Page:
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Strength Training Key To Protecting Against Heart Disease

Strength training offers many benefits that counteract age-related issues like heart disease. It can be as effective as aerobics to ward off heart attacks and strokes.

Updated June 15, 2022

By , Cardiologist—Virtua Cardiology

Some might look for the fountain of youth in the medicine cabinet, cosmetic aisle or dermatologist’s office. But, the true key to staying healthy, vibrant, and independent may lie somewhere else entirely: the weight room.  

Strength or resistance training brings a range of benefits that counteract aging-related declines, including heart disease. Studies have shown strength training can be just as effective as aerobic activity for protecting against heart attack and stroke. 

However, only 30 percent of adults engage in muscle-strengthening activities twice a week as recommended.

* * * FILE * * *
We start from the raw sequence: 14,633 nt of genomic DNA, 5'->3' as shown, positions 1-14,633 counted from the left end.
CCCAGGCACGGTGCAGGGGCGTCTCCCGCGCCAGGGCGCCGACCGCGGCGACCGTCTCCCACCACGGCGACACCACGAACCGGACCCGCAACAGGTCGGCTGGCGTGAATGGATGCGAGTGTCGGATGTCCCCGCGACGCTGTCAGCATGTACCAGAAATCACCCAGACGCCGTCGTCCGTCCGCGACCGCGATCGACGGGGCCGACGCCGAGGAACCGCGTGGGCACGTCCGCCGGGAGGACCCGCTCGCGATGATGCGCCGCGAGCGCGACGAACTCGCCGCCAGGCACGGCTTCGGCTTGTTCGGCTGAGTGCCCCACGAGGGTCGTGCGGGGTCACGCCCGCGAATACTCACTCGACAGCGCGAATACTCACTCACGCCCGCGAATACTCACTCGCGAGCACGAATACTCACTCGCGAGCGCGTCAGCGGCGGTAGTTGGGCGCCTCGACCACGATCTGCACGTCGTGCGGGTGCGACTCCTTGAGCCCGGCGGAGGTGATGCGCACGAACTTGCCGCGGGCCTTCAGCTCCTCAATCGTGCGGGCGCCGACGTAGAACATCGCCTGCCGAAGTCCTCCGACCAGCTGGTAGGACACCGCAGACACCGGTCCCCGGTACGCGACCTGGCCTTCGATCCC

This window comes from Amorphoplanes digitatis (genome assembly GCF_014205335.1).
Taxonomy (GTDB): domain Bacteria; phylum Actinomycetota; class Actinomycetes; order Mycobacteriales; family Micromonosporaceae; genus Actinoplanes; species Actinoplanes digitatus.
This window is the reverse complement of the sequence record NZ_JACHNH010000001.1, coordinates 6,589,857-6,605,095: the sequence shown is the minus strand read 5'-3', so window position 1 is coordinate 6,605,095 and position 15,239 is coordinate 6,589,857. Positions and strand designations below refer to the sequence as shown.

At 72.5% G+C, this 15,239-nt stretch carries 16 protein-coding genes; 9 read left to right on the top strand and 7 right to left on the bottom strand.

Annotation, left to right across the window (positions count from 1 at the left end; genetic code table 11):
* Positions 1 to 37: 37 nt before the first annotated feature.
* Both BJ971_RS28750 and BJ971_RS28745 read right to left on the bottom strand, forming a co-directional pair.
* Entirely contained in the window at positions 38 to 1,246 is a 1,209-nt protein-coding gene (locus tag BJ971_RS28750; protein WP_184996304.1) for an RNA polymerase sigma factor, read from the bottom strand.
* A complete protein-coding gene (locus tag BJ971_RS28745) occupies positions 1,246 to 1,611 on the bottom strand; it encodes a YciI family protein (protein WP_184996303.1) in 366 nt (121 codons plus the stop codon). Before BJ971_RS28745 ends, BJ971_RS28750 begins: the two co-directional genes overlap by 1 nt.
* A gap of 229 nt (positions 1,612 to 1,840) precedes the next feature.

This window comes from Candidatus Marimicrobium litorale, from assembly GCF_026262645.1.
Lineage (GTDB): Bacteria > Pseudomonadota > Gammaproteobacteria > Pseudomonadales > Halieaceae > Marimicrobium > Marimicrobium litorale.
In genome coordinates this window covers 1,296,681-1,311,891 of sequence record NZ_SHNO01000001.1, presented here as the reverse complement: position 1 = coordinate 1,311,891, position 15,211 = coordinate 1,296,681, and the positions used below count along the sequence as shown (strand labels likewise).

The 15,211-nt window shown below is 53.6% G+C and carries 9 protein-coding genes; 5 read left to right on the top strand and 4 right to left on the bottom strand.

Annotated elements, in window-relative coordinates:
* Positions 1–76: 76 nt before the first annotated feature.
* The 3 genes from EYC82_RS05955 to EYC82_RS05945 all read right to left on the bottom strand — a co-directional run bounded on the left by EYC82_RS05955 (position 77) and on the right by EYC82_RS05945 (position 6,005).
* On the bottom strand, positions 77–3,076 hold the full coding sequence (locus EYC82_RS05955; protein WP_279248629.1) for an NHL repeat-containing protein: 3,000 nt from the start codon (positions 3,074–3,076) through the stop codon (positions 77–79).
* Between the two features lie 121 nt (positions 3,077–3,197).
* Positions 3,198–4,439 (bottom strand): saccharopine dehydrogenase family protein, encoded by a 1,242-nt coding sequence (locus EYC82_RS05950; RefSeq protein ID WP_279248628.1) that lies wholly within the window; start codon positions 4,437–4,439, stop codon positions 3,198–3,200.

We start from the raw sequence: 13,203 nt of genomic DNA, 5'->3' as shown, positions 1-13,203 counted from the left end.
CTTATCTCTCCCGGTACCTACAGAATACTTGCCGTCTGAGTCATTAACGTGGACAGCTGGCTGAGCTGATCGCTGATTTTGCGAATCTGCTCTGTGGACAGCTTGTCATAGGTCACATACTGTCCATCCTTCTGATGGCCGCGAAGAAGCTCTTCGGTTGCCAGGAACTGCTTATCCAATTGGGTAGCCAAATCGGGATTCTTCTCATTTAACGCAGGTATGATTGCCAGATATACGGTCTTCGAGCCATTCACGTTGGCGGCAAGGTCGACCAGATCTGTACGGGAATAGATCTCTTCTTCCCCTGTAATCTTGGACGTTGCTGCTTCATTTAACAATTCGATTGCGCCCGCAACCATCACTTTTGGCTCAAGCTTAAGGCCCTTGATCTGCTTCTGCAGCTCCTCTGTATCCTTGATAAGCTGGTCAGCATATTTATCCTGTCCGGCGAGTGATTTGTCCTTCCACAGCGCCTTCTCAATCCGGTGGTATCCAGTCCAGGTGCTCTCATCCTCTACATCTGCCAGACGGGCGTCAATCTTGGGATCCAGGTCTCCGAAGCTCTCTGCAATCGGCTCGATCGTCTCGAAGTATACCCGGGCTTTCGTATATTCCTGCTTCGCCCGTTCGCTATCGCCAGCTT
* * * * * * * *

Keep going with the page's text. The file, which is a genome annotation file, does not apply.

Perks of pumping up

You don’t have to be a body builder to appreciate the benefits of strength training. Strength training helps you build lean muscle mass, which in turn allows you to burn more energy. You improve blood flow, reduce excess fat, and continue doing the activities you enjoy. 

Strength training can:

  • Lower blood pressure
  • Increase your HDL “good” cholesterol and reduce your LDL “bad” cholesterol and triglyceride levels
  • Reduce inflammation
  • Improve sleep
  • Reduce insulin resistance
  • Eliminate the visceral, or belly, fat in your midsection and around your organs 

Resistance exercises also lift your mood, relieving anxiety, anger, and confusion while expanding your critical-thinking and problem-solving skills. 

Time to get lifting          

You don’t need much time to reap these rewards. A recent study found that performing at least an hour of weekly weight training lowered by 17 percent the risk of developing metabolic disorder—a group of risk factors like high blood pressure, cholesterol and blood sugar that can lead to heart disease and diabetes.

And you don’t need to belong to a gym or have fancy home equipment, either. You can use heavy household items like soup cans or water bottles, or even your own body weight.

But talk to your doctor before you start. He or she can recommend the best mix of aerobic and strength exercises for you.